Case example: Delay in attending and performing C-sectionA primiparous woman is admitted in early labour at 39 weeks and 4 days gestation; contractions are 5 minutes apart. Electronic fetal monitoring (EFM) shows minimal variability. Two hours later, the family physician (FP) artificially ruptures the patient's membranes revealing thick meconium. He places a FSE one hour later and notes no improvement in the tracing. Looking for a second opinion on the minimal variability and the thick meconium, the FP consults the on-call obstetrician. The obstetrician orders an epidural, assesses the patient 2 hours later, and orders an urgent Caesarean section for fetal distress. The infant is delivered approximately one hour later and requires active resuscitation. The child has spastic quadriplegic cerebral palsy and severe global developmental delay.
A legal action ensues. Experts are critical of the obstetrician for ordering an epidural without first assessing the patient, taking two hours to arrive to assess the patient, and delaying performing an emergency Caesarean section. Experts also comment that the physician's interpretation of the tracing may not have taken into consideration the paper speed of 1 cm/min.; more worrisome was the absence of fetal monitoring in the 50-minute period prior to the delivery. A settlement was paid to the patient by the CMPA on behalf of the member obstetrician.
In two-thirds of the cases, other members of the care team or system-related issues played a part in delaying the diagnosis of potential fetal compromise.
Monitoring issues for nurses and midwives were identified. These included not appreciating the severity of the fetal heart tracing, not contacting the physician when having difficulty monitoring or obtaining the FHR, and not instituting continuous electronic fetal monitoring. Communication problems between the physicians and nurses also contributed. Frequently a nurse did not provide accurate information about significant changes in the FHR tracing, and the physician did not ask enough questions to be satisfied about the clinical condition and EFM interpretation.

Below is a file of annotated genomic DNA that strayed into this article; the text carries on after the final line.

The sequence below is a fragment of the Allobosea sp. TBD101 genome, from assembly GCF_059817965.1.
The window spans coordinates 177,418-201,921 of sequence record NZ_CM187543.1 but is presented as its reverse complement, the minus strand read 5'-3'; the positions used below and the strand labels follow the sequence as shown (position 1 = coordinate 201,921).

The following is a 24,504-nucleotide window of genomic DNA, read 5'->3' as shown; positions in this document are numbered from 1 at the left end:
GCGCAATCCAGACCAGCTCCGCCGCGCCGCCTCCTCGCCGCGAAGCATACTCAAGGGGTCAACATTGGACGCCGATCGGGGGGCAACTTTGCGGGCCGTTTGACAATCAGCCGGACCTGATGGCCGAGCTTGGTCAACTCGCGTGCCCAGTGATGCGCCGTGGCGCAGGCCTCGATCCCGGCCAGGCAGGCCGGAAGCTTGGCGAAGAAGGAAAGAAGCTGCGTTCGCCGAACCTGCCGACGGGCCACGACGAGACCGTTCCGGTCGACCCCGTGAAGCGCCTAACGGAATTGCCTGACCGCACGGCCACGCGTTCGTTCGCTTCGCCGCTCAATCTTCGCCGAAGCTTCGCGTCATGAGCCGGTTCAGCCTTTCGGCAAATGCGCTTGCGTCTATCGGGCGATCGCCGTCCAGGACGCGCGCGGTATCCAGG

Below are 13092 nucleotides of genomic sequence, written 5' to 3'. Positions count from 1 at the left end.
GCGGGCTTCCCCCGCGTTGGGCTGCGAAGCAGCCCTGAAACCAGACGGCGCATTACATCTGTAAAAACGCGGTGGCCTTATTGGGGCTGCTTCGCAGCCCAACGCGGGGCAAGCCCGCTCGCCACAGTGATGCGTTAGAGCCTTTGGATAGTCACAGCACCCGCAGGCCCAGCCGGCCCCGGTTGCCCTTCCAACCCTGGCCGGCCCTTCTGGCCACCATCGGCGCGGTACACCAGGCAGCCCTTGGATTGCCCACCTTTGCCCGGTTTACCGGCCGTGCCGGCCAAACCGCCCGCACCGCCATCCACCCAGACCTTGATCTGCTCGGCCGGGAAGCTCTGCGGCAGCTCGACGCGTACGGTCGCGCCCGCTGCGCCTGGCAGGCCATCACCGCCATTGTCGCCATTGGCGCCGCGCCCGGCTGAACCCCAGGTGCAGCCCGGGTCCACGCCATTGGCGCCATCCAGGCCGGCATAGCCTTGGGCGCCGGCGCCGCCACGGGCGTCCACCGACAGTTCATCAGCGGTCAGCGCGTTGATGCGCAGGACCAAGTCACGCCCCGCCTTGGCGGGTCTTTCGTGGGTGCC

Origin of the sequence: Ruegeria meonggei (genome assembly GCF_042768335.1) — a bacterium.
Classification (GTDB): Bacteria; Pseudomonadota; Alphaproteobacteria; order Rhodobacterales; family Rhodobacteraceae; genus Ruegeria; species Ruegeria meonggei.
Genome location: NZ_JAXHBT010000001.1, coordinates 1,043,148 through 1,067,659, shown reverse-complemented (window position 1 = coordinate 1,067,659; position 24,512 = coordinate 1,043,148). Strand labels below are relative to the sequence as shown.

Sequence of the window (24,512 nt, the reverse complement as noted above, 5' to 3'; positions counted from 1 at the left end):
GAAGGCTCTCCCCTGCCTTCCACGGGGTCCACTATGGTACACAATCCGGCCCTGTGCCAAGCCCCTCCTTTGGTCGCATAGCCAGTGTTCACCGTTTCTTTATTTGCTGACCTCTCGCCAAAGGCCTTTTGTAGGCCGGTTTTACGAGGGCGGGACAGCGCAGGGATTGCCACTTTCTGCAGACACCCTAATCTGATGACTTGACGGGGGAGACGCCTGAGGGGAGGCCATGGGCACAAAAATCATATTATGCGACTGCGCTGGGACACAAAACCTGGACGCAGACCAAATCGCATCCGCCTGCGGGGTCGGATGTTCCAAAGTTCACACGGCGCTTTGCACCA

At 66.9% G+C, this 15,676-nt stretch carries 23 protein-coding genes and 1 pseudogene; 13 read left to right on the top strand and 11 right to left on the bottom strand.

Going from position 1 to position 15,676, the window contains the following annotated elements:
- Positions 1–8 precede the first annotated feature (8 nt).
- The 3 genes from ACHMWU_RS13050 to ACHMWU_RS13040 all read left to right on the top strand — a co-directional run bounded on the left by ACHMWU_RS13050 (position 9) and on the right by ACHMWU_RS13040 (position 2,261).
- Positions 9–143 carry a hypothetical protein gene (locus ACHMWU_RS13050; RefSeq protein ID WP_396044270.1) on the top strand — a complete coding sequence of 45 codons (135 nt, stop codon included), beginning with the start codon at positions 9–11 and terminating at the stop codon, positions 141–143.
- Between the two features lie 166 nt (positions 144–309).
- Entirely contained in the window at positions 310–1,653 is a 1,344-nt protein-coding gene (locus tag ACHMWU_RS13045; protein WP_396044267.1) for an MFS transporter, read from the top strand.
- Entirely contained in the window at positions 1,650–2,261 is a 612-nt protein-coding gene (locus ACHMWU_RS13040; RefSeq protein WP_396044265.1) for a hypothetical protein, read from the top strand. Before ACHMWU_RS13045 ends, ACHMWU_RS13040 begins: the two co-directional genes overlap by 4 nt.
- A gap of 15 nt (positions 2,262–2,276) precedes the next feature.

Problems in the hospital were system-related and most often due to inadequate staffing or equipment. In one case, elective surgical cases were in progress when an urgent Caesarean section was called and there was no available operating room.
Other contributing factors were related to the maternal obesity, as identified in a case where the mother and the fetal heart rate may have been confused. The FHR tracing (i.e. quality and speed, of 1, 2 or 3, centimetres per minute) may also have been a factor in another.
Risk management considerations
Based on the review of the expert opinions in the medico-legal cases involving issues with fetal heart monitoring, the following risk management considerations were identified.
Assessment and interpretation
- If the fetal heart rate is difficult to obtain in the antepartum period, consider other fetal evaluation methods such as ultrasound and BPP.
- When there is an atypical or abnormal non-stress test consider further testing, continued monitoring, or consultation with another physician.
Assessment and interpretation
- Policies and procedures should be in place to guide the level of monitoring required for women with risk factors.
- Clear policies and procedures should be in place to guide the interpretation and management of atypical or abnormal fetal heart rate tracings.
- Consider the speed of EFM tracing when interpreting the tracing.
- Consider applying a fetal scalp electrode if the external monitoring is inadequate or difficult to interpret.
- When consulting another physician or specialist:
- clearly communicate the clinical situation
- provide the reason for the consultation
- convey the urgency of the consultation, as appropriate
- Provide sufficient and clear communication with the members of the team during assessments and handovers.
- Clearly communicate the urgency when delivery is required in the presence of a persistently abnormal fetal heart rate. Adequately disseminate the urgency to other members of the team.
- Document all aspects of the care provided in the antepartum and intrapartum periods accurately and in a timely manner.
- In cases of adverse outcomes and events, discuss the circumstances and outcomes with the patient and her family, and document the discussion in the record.
Additional reading"Disclosing harm from healthcare delivery: Open and honest communication with patients"